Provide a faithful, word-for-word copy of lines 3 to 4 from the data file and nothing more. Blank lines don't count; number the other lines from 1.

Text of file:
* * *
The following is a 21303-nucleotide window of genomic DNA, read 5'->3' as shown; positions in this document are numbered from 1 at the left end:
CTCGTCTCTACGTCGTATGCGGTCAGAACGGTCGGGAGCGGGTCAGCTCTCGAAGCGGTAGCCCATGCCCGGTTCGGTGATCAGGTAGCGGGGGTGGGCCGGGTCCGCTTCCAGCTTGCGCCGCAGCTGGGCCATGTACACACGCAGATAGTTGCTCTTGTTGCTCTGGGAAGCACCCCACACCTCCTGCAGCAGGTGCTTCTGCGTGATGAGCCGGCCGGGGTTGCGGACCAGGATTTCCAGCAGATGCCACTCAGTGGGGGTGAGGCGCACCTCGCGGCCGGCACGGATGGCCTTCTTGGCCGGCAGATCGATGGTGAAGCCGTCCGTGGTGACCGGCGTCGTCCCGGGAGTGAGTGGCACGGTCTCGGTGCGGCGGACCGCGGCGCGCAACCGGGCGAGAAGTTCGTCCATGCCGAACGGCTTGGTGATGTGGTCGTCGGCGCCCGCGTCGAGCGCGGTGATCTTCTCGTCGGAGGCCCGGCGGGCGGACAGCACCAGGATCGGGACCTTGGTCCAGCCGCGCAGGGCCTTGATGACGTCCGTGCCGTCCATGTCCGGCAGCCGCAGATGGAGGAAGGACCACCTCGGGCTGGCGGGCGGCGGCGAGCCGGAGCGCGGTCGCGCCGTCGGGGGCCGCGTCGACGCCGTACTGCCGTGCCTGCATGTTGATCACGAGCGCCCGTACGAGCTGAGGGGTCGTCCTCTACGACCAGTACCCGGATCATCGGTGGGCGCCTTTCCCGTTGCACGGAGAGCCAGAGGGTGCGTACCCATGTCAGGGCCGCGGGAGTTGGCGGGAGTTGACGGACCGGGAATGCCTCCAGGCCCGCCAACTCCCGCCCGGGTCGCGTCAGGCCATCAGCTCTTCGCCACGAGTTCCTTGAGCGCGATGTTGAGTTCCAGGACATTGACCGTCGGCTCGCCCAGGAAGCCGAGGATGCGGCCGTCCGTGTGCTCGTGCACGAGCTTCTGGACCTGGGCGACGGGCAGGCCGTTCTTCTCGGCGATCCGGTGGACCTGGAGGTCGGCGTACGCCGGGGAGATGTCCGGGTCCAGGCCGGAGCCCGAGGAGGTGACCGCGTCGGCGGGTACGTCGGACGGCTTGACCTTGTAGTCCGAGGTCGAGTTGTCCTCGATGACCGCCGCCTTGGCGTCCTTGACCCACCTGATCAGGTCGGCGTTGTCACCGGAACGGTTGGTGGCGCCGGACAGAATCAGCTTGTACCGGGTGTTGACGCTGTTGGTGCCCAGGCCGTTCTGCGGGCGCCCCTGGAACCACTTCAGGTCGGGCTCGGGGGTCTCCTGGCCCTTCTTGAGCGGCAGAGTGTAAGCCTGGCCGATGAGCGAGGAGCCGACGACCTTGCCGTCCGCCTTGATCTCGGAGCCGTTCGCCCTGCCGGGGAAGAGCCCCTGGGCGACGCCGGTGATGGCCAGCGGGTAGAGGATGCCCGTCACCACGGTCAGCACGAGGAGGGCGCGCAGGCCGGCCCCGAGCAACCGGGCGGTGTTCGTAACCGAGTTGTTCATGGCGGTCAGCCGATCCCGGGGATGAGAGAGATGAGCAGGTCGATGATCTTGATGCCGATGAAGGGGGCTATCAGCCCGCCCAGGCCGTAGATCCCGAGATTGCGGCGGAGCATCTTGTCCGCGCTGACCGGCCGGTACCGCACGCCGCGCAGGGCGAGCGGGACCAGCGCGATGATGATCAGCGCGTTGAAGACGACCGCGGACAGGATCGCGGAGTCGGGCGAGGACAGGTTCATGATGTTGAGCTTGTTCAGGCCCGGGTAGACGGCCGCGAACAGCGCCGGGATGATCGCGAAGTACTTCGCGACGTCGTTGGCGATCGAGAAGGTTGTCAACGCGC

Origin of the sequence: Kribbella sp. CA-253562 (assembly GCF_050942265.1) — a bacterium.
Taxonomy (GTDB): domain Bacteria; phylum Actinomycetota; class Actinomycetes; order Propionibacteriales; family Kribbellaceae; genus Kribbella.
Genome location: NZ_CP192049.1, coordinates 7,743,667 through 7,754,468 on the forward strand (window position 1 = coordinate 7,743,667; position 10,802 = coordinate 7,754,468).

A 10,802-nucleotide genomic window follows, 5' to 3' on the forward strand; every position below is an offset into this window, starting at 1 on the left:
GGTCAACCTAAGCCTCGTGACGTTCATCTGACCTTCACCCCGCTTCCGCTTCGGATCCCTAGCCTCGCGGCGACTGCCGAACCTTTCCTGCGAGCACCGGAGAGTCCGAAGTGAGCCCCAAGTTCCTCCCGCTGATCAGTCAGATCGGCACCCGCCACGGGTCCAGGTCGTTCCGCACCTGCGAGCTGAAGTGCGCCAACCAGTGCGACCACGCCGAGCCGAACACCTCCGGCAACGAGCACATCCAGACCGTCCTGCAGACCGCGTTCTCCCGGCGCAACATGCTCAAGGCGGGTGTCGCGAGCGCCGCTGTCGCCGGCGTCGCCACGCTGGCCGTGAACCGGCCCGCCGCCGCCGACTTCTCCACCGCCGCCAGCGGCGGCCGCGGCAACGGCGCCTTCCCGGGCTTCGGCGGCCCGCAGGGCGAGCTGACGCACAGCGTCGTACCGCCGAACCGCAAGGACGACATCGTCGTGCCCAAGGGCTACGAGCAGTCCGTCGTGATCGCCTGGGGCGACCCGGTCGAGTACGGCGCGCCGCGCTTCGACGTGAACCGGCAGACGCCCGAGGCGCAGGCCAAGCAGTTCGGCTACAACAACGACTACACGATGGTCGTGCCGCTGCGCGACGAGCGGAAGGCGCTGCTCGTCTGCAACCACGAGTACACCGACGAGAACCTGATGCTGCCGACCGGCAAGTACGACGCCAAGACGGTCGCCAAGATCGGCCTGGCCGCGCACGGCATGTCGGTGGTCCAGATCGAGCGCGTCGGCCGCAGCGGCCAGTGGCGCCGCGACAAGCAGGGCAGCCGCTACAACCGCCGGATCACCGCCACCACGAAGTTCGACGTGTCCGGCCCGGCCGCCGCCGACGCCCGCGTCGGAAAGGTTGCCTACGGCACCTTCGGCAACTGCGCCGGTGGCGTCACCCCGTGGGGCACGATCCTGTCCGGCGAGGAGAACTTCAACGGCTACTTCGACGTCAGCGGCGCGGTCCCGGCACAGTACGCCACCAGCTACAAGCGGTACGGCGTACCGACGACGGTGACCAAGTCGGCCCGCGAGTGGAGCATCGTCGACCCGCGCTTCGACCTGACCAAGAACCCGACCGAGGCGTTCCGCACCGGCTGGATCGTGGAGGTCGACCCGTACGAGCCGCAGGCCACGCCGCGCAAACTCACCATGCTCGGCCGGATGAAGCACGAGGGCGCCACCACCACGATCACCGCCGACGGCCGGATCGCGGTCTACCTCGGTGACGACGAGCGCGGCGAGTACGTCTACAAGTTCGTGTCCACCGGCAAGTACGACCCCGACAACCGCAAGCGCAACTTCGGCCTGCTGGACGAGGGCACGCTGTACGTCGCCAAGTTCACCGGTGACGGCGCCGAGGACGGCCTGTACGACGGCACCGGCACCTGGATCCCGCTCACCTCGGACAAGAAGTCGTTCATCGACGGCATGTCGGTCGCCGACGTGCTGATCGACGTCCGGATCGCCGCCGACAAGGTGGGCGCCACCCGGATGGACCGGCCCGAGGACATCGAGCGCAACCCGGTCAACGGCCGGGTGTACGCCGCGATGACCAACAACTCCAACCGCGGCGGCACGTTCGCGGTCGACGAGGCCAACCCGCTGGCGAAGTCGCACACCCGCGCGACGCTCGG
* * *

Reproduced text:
Origin of the sequence: Kribbella sp. CA-253562 (assembly GCF_050942265.1) — a bacterium.
Taxonomy (GTDB): domain Bacteria; phylum Actinomycetota; class Actinomycetes; order Propionibacteriales; family Kribbellaceae; genus Kribbella.